This update may also mean that creators can receive higher engagement on their videos, as the like, comment, and share buttons are accessible, no matter what mode you’re watching the video in.
The video chapters feature has been around since 2020, but YouTube recently announced that they are expanding this feature, enabling it on more devices, like Smart TVs and gaming consoles. For those that don’t know, the video chapters feature breaks up a video into sections, which creators can choose to do themselves, or have YouTube generate the chapters automatically (there is an option to turn off automated video chapters in YouTube Studio).
Video chapters are incredibly helpful for viewers - it essentially provides the viewer with an outline for the video they’re watching. This could be great for any kind of tutorial or in-depth review.
As a creator, using the video chapters feature can also help you with your SEO, which is how you’ll stand out in the eyes of the YouTube algorithm. If you use the video chapters feature, your video can appear on the first page of a Google Search as a ‘Suggested Clip’. You can take your SEO keywords even further by making sure the ‘chapter titles’ you create are highly ranked, or being searched for across the web. For example, in the video below, the creator makes sure to title one of his chapters - “What are YouTube chapters?”, so if someone searches for these keywords, they can come across this video.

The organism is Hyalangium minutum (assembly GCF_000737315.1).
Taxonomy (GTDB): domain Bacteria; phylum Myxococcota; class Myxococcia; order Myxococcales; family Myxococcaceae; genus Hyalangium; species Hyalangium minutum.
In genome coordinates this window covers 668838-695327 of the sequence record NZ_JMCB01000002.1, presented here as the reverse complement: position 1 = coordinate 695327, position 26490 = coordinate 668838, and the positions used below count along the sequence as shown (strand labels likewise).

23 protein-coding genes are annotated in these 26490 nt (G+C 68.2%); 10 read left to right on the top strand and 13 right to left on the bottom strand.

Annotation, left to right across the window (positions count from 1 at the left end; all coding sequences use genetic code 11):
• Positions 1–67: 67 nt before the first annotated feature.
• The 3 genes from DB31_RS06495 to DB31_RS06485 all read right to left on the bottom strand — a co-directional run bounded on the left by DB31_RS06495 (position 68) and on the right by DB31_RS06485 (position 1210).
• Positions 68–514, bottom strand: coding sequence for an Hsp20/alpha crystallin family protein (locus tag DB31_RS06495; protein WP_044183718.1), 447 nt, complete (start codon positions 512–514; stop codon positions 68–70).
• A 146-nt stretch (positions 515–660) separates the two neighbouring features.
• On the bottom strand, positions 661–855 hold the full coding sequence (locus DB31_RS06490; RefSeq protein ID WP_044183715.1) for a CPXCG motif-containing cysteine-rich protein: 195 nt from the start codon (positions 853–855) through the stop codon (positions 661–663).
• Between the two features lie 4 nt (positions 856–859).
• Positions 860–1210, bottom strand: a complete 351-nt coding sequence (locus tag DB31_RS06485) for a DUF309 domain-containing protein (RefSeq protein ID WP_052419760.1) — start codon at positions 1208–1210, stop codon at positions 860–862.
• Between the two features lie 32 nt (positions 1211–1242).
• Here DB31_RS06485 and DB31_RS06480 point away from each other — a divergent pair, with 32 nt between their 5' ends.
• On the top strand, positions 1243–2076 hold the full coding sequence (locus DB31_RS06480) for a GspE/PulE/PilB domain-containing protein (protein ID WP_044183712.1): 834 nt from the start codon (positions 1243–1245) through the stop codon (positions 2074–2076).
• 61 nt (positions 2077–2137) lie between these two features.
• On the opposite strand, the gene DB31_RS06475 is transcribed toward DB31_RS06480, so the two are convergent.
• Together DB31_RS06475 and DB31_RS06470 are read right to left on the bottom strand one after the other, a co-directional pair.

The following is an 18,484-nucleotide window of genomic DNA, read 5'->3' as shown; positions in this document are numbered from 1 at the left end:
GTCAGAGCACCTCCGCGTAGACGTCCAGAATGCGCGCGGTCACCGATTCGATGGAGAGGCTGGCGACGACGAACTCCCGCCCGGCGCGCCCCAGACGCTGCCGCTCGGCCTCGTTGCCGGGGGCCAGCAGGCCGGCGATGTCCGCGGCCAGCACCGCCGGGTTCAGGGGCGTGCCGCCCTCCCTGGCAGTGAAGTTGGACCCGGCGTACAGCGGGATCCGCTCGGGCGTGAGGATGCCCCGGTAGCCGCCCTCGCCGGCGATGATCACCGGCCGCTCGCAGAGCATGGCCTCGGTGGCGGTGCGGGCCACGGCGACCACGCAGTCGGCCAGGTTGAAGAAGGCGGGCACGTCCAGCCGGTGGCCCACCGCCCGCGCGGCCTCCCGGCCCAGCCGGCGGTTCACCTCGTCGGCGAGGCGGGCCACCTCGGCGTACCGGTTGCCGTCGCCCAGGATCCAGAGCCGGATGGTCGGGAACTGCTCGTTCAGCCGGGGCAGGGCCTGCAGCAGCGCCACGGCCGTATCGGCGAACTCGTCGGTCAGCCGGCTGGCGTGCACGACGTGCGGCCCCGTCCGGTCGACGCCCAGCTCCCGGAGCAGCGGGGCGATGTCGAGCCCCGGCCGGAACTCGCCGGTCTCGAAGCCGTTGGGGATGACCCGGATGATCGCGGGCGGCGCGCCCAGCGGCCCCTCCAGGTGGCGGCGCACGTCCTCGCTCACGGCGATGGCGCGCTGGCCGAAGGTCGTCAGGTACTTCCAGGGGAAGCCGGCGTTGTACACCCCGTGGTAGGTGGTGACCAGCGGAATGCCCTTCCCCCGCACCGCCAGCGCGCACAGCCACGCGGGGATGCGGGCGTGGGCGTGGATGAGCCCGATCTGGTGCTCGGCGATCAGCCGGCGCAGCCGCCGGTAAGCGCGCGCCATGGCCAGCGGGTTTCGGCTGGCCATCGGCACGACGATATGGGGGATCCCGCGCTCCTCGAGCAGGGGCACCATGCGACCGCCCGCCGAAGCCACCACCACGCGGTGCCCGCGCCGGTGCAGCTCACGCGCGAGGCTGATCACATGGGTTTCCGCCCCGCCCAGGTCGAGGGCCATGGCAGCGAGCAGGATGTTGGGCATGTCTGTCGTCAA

Viewers can now choose to put a single video on an endless loop! This is great for viewers that want to remain hands-free, but still have a video playing in the background. For example, this feature is great for any form of follow-along videos (‘study with me’, ‘read with me’, ‘clean with me’).
This update may lead the creators to see an increase in their viewing numbers, as viewers may not notice just how many times the video has been looped for. This feature can also be attractive for brands when deciding which channels/videos to sponsor - if a video has a high chance of getting ‘looped’, brands will flock to this channel.
YouTube Shorts is not one of their newest features, but it’s a feature that YouTube has really been pushing in the last few months. YouTube Shorts is a short-form, vertical video feature that YouTube introduced to its platform back in 2020. This feature allows YouTubers to record, edit and upload short videos (of up to 60 seconds) directly on the YouTube app. Its main competitors are Instagram Reels and TikTok. Since its launch, YouTube Shorts has accumulated over 5 trillion views.
Sometimes, viewers prefer a short, to-the-point video, versus a 20-minute in-depth video. YouTube Shorts is the perfect way for viewers to get the content in a way that’s to the point.
For creators, incorporating YouTube Shorts into their content has been incredibly important for the YouTube algorithm. If the entire concept still seems a bit foreign to you, check out our article on how to make money from YouTube Shorts here.
Most often, these new features are first offered to YouTube Premium users, so consider a subscription if you want to be one of the first people to try out other new YouTube features. Let us know what you think of these new features, and if you have any questions, get in touch today to find out how we can help you out!